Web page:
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The Ackermann function is notable for being the one of the simplest examples of a total, computable function that isn't primitive recursive.

We will use the definition of A(m,n) taking in two nonnegative integers where

A(0,n) = n+1
A(m,0) = A(m-1,1)
A(m,n) = A(m-1,A(m,n-1))

You may implement

  • a named or anonymous function taking two integers as input, returning an integer, or
  • a program taking two space- or newline-separated integers on STDIN, printing a result to STDOUT.

You may not use an Ackermann function or hyperexponentiation function from a library, if one exists, but you may use any other function from any other library. Regular exponentiation is allowed.

Your function must be able to find the value of A(m,n) for m ≤ 3 and n ≤ 10 in less than a minute. It must at least theoretically terminate on any other inputs: given infinite stack space, a native Bigint type, and an arbitrarily long period of time, it would return the answer. Edit: If your language has a default recursion depth that is too restrictive, you may reconfigure that at no character cost.

The submission with the shortest number of characters wins.

Here are some values, to check your answer:

  A  | n=0     1     2     3     4     5     6     7     8     9    10
-----+-----------------------------------------------------------------
 m=0 |   1     2     3     4     5     6     7     8     9    10    11
   1 |   2     3     4     5     6     7     8     9    10    11    12
   2 |   3     5     7     9    11    13    15    17    19    21    23
   3 |   5    13    29    61   125   253   509  1021  2045  4093  8189
   4 |  13 65533   big   really big...
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  • 15
    \$\begingroup\$ How has this not been asked before?? \$\endgroup\$ – Calvin's Hobbies Oct 22 '14 at 4:56
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    \$\begingroup\$ I think it'd be more fun to make this fastest-code \$\endgroup\$ – Sp3000 Oct 22 '14 at 7:43
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    \$\begingroup\$ Downvoting because there's no challenge here. The obvious answer -- just naively implementing the function exactly according to its definition -- is always going to be the best answer. So the question is just "Which language has the least number of characters in the obvious expression of Ackermann's function?" The true winner is the programming language, not the person who wrote the obvious program in it. \$\endgroup\$ – David Richerby Oct 22 '14 at 7:52
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    \$\begingroup\$ What if my language's recursion limit is too low to compute A(3,8) and above as naively as the others did? Do I have to come up with a non-recursion solution, or can I also just "assume infinite stack space" in these cases? I'm fairly certain, it would terminate within a minute. \$\endgroup\$ – Martin Ender Oct 22 '14 at 9:53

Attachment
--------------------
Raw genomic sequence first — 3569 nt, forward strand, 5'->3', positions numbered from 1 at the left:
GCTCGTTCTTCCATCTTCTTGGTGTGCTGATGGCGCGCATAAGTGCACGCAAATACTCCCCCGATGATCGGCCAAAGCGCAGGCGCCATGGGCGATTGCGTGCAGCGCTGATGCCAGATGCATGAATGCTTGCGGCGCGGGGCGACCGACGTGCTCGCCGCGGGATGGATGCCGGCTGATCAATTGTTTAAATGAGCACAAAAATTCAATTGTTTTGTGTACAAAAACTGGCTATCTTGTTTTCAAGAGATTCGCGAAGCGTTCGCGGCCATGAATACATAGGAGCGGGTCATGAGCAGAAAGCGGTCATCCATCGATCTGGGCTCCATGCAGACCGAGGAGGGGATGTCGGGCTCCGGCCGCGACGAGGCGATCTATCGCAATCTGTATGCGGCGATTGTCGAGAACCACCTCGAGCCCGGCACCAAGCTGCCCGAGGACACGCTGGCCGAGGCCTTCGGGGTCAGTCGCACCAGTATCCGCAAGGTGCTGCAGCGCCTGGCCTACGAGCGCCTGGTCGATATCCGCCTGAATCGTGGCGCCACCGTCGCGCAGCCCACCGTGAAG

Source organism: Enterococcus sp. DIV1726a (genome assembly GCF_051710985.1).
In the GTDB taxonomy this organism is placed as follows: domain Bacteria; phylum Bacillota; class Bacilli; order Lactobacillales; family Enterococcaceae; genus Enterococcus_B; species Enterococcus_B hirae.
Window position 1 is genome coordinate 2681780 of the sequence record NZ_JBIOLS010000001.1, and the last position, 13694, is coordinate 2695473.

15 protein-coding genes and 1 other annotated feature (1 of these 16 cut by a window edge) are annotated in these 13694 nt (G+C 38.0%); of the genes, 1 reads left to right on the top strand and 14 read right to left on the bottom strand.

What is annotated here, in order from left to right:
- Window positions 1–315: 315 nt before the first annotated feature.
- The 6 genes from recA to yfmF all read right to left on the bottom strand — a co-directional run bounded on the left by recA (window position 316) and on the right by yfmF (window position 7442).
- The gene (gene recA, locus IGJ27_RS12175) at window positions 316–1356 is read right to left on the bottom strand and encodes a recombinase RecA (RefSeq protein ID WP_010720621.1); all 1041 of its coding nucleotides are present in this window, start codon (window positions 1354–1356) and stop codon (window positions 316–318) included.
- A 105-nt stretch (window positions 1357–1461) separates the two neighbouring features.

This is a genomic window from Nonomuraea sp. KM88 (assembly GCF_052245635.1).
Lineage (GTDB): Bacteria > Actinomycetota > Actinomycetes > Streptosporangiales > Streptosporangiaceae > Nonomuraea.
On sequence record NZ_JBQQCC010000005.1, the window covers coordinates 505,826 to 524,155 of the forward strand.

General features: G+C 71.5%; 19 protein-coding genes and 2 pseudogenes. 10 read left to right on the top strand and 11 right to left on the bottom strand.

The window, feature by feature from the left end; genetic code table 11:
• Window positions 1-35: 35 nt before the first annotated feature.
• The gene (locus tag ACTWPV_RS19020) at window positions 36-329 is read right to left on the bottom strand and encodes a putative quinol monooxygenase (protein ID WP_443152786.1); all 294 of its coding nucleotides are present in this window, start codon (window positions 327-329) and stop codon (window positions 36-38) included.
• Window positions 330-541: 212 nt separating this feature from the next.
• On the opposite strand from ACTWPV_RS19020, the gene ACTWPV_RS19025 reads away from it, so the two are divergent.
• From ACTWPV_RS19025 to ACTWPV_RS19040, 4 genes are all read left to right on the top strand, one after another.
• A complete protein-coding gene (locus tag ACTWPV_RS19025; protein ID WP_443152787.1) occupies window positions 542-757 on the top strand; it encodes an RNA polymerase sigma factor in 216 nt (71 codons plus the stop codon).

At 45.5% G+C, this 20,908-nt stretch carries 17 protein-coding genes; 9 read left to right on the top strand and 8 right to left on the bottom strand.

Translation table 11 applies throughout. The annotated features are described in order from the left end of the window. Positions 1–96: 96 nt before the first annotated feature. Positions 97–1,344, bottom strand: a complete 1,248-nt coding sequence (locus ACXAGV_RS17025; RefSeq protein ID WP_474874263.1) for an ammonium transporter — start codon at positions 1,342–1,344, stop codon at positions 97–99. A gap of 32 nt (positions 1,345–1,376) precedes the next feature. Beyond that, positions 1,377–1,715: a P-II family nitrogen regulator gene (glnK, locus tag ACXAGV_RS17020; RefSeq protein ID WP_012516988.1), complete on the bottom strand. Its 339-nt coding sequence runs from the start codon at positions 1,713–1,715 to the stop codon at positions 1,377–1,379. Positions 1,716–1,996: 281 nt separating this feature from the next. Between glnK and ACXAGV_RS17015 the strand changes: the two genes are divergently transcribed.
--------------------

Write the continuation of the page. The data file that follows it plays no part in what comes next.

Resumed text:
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    \$\begingroup\$ @DavidRicherby "The obvious answer [...] is always going to be the best answer." This is not true of all languages. I feel a little dirty for only having an example in my home language, but there are multiple ways to express Ackermann and in some languages you can get savings by using that fact. This was my intention for the challenge. \$\endgroup\$ – algorithmshark Oct 22 '14 at 13:15

37 Answers 37

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Ceylon, 88 87 85

alias I=>Integer;I a(I m,I n)=>m<1then n+1else(n<1then a(m-1,1)else a(m-1,a(m,n-1)));

This is a straightforward implementation. Formatted:

alias I => Integer;
I a(I m, I n) =>
        m < 1
        then n + 1
        else (n < 1
            then a(m - 1, 1)
            else a(m - 1, a(m, n - 1)));

The alias saves just one byte, without it (with writing Integer instead of I) we would get to 86 bytes. Another two bytes can be saved by replacing == 0 by < 1 twice.

With the default settings of ceylon run, it will work up to A(3,12) = 32765 (and A(4,0) = 13), but A(3,13) (and therefore also A(4,1)) will throw a stack overflow error. (A(3,12) takes about 5 seconds, A(3,11) about 3 on my computer.)

Using ceylon run-js (i.e. running the result of compiling to JavaScript on node.js) is a lot slower (needs 1 min 19 s for A(3,10)), and breaks already for A(3, 11) with a »Maximum call stack size exceeded« (using default settings) after running for 1 min 30 s.


Ceylon without recursion, 228

As a bonus, here is a non-recursive version (longer, of course, but immune to stack overflows – might get an out-of-memory error at some point).